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5 Ways to Validate a Business Idea, Right Now

Don't let your day job or lack of capital stop you from finding and testing a business idea. Here's how.
Last year, I embarked upon a personal challenge to validate a business idea in 30 days. To make it even more difficult, it was a random idea chosen by my readers. They asked me to do it without using my existing website, traffic and business connections and without spending more than 20 hours per week on the project. On top of that, I limited myself to spending no more than $500 validating this idea. The experiment was a success.In just two weeks, I built an email list of 565 subscribers without having an actual website. Then, I reached out to a handful of those subscribers and pre-sold 12 copies of a book that didn't even exist yet, all in less than 30 days. I wrote about the experiment in real-time with in-depth weekly updates, successes, failures and lessons learned along the way, right here in my validation challenge. Today, I want to share with you the five most effect…

Paper bags in demand

Manufacturers say they started getting a lot of calls after the ban on plastic bags became official

The ban on plastic in the State has turned out to be a boon for manufacturers of paper bags. They have reported a spurt in interest with retailers, hotels and restaurants dominating the enquiries. Paper bags are being seen as the obvious replacement for plastic carry bags.

Kala Charlu, founder of Multiple Initiatives Towards Upliftment (MITU), said they had been receiving a ‘lot of enquiries’ of late, mostly through references. “The demand is from shops and hotels. In fact, a big retail shop has asked for 4,000 bags at one go. We are seeing demand from areas such as Koramangala, Whitefield and Bellandur. They are even ready to come and collect the bags when we informed that we may have to charge for delivery,” she said.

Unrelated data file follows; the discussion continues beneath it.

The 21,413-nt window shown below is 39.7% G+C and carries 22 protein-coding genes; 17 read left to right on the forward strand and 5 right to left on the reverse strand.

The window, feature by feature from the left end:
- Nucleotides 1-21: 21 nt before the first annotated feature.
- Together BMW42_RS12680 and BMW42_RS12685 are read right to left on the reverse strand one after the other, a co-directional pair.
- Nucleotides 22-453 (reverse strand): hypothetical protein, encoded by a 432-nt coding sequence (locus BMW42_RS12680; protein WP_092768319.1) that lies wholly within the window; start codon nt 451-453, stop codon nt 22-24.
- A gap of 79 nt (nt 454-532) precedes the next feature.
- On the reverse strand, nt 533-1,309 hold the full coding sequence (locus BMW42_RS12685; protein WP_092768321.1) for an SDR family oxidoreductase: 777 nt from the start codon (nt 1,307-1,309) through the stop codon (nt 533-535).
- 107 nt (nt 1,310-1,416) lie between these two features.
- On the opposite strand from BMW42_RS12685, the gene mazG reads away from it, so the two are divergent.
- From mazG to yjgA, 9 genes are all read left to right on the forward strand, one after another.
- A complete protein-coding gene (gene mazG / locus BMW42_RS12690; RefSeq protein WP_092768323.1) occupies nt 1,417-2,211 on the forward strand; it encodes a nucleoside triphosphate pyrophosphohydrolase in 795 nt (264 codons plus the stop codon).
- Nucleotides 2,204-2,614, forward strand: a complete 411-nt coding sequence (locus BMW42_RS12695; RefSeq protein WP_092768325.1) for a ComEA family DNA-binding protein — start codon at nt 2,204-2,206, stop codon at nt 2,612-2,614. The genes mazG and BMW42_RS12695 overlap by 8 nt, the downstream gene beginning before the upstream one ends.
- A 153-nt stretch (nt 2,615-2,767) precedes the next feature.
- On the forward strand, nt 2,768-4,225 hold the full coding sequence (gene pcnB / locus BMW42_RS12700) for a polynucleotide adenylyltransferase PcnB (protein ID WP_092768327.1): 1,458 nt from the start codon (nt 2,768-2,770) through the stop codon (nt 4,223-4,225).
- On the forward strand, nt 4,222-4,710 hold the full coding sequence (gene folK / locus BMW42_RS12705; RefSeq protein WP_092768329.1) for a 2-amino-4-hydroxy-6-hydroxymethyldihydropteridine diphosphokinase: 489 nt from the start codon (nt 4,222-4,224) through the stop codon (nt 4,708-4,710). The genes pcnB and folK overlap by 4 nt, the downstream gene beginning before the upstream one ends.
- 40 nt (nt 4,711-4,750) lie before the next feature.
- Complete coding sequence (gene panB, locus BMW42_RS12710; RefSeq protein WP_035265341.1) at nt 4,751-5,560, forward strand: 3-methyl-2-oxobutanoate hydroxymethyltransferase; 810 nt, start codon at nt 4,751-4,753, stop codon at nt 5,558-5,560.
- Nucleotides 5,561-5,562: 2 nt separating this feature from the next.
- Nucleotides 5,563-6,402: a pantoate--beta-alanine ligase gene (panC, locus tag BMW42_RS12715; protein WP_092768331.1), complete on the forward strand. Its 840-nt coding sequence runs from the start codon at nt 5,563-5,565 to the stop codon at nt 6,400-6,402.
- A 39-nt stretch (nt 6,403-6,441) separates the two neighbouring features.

Made with old newspapers by people in Nelamangala, Chikkabanavara and other places, these bags are priced between 70 paise and Rs. 6 per piece. “We use two layers of newspapers. But if the customer insists, we add an additional brown paper in the end to give it a uniform look and allow them to print whatever they want to,” Ms. Charlu added.
Things are looking up for mass manufacturers too. Bharath V. R., owner of Bag Factor, an automated bag manufacturer, said apparel and shoe companies had begun calling ever since the ban was made official. “We have the capacity to prepare 20 lakh bags a month. But we are running far under capacity as of now, making just around five lakh. Only big retailers are willing to purchase the bags, which cost between Rs. 7.50 and Rs. 12 per piece, depending on paper quality,” he said. Kondaiah Chowdary’s Creative Print Pack, a Hyderabad-based company, caters mainly to Bengaluru. He is getting a lot of calls from hotels and restaurants for paper bags for takeaways. Their main clientele otherwise comprises retailers of mobile phones, optical equipment and apparel shops.

However, scrap dealers are yet to witness an increase in demand for old newspapers. "The ban order is all too new," said Vijay Kumar, a dealer in V.V. Puram. At present, they buy old newspapers for anywhere between Rs. 9 and Rs. 11 per kg. Old cardboard boxes and material are bought for Rs. 7.

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